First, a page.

Grover Cleveland Alexander

Pete had difficulty with everything in life except pitching. He was a solitary man and said little, and that in a small, whispery voice. His teammates respected him, and his longtime catcher, Reindeer Bill Killefer, was his friend.

Alexander’s alcoholism was well known even before Ronald Reagan portrayed it in the movie “The Winning Team.” But in spite of rumors of his pitching drunk or badly hung over, alcohol had no discernible effect on Alexander’s performance until late in his career. He also suffered from epilepsy, which was sometimes mistaken for drunken behavior. The disease first appeared in 1918 during his service in France with the artillery, which partially deafened him. Despite his problems, Alexander was one of the most successful pitchers in ML history.

Many of his minor league experiences were inauspicious. Playing for Galesburg, IL, of the Central Association in 1909, he tried to break up a double play and took the shortstop’s relay directly in the head. Unconscious for two days, he awoke with double vision. Galesburg sent him to Indianapolis (American Association), but, still disoriented, he broke three of the manager’s ribs with his first pitch. Indianapolis sent him home and sold his contract to the Syracuse Chiefs of the International League over the winter. By spring, his vision had cleared and he won 29 for the Chiefs, including 15 shutouts.

The Phillies acquired Alexander for $750 in 1911. As a rookie, he led the NL in wins (28), complete games (31), innings pitched (367), and shutouts (7). Four of the shutouts were consecutive; one was a 1-0 win over Cy Young, then in his final season.

Alexander’s greatest years were in Philadelphia (1911-17), despite a right-field wall in the Baker Bowl that was only 272 feet from home plate. He won 190 games (one-third of the team’s total for the period), won 30 or more three straight years, 1915-17, and led the NL in every important pitching statistic at least once. His 16 shutouts in 1916 is still the ML record.

Traded with catcher Bill Killefer to the Cubs in 1917 for a battery of considerably lower caliber and $55,000, Pete won another 128 games for Chicago. But when Joe McCarthy took over as manager in 1926, he sent his drinking pitcher to the Cardinals for the $6,000 waiver price.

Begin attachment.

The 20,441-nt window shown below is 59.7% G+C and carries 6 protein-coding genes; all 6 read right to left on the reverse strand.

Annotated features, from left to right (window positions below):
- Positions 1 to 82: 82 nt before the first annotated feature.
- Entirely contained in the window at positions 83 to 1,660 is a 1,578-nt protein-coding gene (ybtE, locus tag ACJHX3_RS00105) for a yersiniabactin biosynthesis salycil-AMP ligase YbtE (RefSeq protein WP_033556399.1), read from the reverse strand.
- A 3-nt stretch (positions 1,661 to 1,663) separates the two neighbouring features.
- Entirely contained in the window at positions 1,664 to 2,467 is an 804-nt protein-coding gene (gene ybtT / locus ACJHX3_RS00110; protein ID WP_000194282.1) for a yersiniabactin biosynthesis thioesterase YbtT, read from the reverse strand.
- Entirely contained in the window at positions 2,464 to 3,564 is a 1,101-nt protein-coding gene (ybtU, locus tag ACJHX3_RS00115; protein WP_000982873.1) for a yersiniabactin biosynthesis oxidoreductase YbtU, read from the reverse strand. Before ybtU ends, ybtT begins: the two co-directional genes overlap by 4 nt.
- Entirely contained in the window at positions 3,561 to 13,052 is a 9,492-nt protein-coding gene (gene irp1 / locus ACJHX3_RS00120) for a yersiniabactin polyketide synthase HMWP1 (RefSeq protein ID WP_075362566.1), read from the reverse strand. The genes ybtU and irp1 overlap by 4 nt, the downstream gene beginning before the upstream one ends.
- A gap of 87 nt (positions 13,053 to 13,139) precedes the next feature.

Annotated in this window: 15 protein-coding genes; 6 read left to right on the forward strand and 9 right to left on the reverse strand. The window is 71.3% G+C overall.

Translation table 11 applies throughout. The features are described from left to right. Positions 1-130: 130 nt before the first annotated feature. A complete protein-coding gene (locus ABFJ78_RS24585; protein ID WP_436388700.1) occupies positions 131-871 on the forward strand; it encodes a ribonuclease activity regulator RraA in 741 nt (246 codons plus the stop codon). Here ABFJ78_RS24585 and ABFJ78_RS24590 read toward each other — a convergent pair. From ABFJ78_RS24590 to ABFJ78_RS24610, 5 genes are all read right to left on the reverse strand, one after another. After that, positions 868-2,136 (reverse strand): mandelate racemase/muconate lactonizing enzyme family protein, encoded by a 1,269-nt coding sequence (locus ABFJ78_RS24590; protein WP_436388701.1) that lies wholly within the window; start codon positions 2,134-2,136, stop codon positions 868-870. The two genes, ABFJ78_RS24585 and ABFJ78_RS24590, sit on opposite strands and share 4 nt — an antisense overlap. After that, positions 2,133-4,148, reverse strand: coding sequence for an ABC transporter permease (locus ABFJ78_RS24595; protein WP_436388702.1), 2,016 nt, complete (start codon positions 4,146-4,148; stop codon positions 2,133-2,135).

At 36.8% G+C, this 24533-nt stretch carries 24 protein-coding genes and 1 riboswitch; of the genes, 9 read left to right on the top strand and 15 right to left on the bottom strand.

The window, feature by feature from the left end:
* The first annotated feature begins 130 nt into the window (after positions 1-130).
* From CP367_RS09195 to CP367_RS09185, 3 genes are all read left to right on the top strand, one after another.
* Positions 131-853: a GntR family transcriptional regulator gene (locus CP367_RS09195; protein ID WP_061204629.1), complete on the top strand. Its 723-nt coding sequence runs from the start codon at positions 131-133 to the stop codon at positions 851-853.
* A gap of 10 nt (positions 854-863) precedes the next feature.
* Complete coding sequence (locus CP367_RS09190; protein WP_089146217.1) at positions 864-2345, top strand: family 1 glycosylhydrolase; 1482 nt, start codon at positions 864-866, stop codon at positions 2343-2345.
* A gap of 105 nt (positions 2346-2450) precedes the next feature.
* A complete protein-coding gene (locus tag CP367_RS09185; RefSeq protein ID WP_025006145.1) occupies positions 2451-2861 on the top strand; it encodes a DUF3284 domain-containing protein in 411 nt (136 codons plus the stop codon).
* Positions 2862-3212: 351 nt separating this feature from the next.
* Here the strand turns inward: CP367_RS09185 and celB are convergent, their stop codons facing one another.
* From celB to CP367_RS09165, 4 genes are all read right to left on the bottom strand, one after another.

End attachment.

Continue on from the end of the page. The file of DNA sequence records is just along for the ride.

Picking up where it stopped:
Alexander was ungainly, with a shambling walk; his uniform never seemed to fit properly, and his cap looked a size too small. Yet his pitching motion was economical, apparently effortless, and marvelously graceful. His windup was minimal, his stride short, his delivery three-quarters overhand. His right arm swung across his chest and the ball seemed to emerge from his shirtfront. He warmed up quickly. On the mound, he was deliberate but without wasted time or motion.

He had a live fastball that moved in on righthanded hitters and a sharp-breaking curve. He had no changeup as such but could change speeds on both the fastball and the curve to achieve the same effect. He kept the ball low and on the outside of the plate. His control was extraordinary (career: 1.65 walks per 9 innings), and batters who tried to wait him out usually fanned.

His most famous victim was Tony Lazzeri of the Yankees. In the seventh inning of the final game of the 1926 WS, with the Cardinals ahead 3-2, the Yankees had two out, and the bases loaded. Alexander, who’d won two games, including a complete game the day before, relieved for St. Louis. On four knee-high pitches, he struck out Lazzeri, then pitched two more hitless innings to wrap up the World Championship.

After his 1926 heroics, Alexander got his best contract ever: $17,500. He responded with 21 wins in 1927, but he was 40 years old. The whiskey and age were taking their toll. After leaving the majors, he pitched in demeaning circumstances with touring teams until he was 51. He retired believing his 373 wins placed him one ahead of Christy Mathewson for the most career NL victories, but later statistical research added another win to Matty’s total.

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